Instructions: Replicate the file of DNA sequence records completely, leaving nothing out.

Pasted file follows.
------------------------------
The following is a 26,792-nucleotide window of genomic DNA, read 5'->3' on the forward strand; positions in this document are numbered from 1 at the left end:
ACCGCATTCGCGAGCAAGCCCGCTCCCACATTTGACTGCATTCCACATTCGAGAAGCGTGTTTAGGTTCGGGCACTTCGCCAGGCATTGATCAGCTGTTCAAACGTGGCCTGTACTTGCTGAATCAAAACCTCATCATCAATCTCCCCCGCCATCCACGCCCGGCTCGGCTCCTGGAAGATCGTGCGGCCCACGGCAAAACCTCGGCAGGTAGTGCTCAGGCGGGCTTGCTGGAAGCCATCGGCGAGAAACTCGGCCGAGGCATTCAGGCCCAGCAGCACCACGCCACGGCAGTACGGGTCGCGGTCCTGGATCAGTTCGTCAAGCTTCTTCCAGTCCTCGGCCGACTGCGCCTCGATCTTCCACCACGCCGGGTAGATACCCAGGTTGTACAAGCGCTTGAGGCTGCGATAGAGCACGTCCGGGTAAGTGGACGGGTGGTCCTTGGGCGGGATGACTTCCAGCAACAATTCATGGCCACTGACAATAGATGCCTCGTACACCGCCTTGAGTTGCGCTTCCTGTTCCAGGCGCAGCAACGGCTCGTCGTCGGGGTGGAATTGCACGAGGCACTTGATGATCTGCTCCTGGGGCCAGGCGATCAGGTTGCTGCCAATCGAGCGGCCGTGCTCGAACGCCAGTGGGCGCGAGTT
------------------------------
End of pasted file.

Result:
The following is a 26,792-nucleotide window of genomic DNA, read 5'->3' on the forward strand; positions in this document are numbered from 1 at the left end:
ACCGCATTCGCGAGCAAGCCCGCTCCCACATTTGACTGCATTCCACATTCGAGAAGCGTGTTTAGGTTCGGGCACTTCGCCAGGCATTGATCAGCTGTTCAAACGTGGCCTGTACTTGCTGAATCAAAACCTCATCATCAATCTCCCCCGCCATCCACGCCCGGCTCGGCTCCTGGAAGATCGTGCGGCCCACGGCAAAACCTCGGCAGGTAGTGCTCAGGCGGGCTTGCTGGAAGCCATCGGCGAGAAACTCGGCCGAGGCATTCAGGCCCAGCAGCACCACGCCACGGCAGTACGGGTCGCGGTCCTGGATCAGTTCGTCAAGCTTCTTCCAGTCCTCGGCCGACTGCGCCTCGATCTTCCACCACGCCGGGTAGATACCCAGGTTGTACAAGCGCTTGAGGCTGCGATAGAGCACGTCCGGGTAAGTGGACGGGTGGTCCTTGGGCGGGATGACTTCCAGCAACAATTCATGGCCACTGACAATAGATGCCTCGTACACCGCCTTGAGTTGCGCTTCCTGTTCCAGGCGCAGCAACGGCTCGTCGTCGGGGTGGAATTGCACGAGGCACTTGATGATCTGCTCCTGGGGCCAGGCGATCAGGTTGCTGCCAATCGAGCGGCCGTGCTCGAACGCCAGTGGGCGCGAGTT